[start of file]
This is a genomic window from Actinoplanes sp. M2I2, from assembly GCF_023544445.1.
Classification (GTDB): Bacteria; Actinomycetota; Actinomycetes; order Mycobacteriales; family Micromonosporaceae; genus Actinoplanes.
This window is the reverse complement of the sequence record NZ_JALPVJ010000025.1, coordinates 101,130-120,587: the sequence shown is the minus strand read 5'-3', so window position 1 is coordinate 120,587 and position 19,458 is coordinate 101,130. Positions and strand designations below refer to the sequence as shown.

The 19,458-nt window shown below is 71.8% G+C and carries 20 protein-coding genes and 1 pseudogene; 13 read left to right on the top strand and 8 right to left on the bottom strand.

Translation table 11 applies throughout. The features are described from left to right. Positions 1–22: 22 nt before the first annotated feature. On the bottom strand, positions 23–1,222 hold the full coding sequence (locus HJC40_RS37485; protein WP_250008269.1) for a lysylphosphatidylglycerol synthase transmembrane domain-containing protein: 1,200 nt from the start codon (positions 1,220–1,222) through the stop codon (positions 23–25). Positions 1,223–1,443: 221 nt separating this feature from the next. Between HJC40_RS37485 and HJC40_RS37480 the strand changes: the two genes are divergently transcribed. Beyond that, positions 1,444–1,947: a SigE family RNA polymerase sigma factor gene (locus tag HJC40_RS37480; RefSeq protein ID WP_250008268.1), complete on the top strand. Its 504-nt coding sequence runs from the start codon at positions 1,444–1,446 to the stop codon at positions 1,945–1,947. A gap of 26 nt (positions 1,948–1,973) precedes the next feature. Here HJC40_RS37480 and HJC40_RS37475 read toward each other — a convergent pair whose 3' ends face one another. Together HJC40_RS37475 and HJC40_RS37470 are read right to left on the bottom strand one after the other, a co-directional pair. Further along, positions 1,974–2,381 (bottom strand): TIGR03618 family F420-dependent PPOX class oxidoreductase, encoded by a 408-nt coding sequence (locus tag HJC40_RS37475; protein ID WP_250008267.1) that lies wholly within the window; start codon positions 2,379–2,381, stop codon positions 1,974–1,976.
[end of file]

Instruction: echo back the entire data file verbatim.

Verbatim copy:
This is a genomic window from Actinoplanes sp. M2I2, from assembly GCF_023544445.1.
Classification (GTDB): Bacteria; Actinomycetota; Actinomycetes; order Mycobacteriales; family Micromonosporaceae; genus Actinoplanes.
This window is the reverse complement of the sequence record NZ_JALPVJ010000025.1, coordinates 101,130-120,587: the sequence shown is the minus strand read 5'-3', so window position 1 is coordinate 120,587 and position 19,458 is coordinate 101,130. Positions and strand designations below refer to the sequence as shown.

The 19,458-nt window shown below is 71.8% G+C and carries 20 protein-coding genes and 1 pseudogene; 13 read left to right on the top strand and 8 right to left on the bottom strand.

Translation table 11 applies throughout. The features are described from left to right. Positions 1–22: 22 nt before the first annotated feature. On the bottom strand, positions 23–1,222 hold the full coding sequence (locus HJC40_RS37485; protein WP_250008269.1) for a lysylphosphatidylglycerol synthase transmembrane domain-containing protein: 1,200 nt from the start codon (positions 1,220–1,222) through the stop codon (positions 23–25). Positions 1,223–1,443: 221 nt separating this feature from the next. Between HJC40_RS37485 and HJC40_RS37480 the strand changes: the two genes are divergently transcribed. Beyond that, positions 1,444–1,947: a SigE family RNA polymerase sigma factor gene (locus tag HJC40_RS37480; RefSeq protein ID WP_250008268.1), complete on the top strand. Its 504-nt coding sequence runs from the start codon at positions 1,444–1,446 to the stop codon at positions 1,945–1,947. A gap of 26 nt (positions 1,948–1,973) precedes the next feature. Here HJC40_RS37480 and HJC40_RS37475 read toward each other — a convergent pair whose 3' ends face one another. Together HJC40_RS37475 and HJC40_RS37470 are read right to left on the bottom strand one after the other, a co-directional pair. Further along, positions 1,974–2,381 (bottom strand): TIGR03618 family F420-dependent PPOX class oxidoreductase, encoded by a 408-nt coding sequence (locus tag HJC40_RS37475; protein ID WP_250008267.1) that lies wholly within the window; start codon positions 2,379–2,381, stop codon positions 1,974–1,976.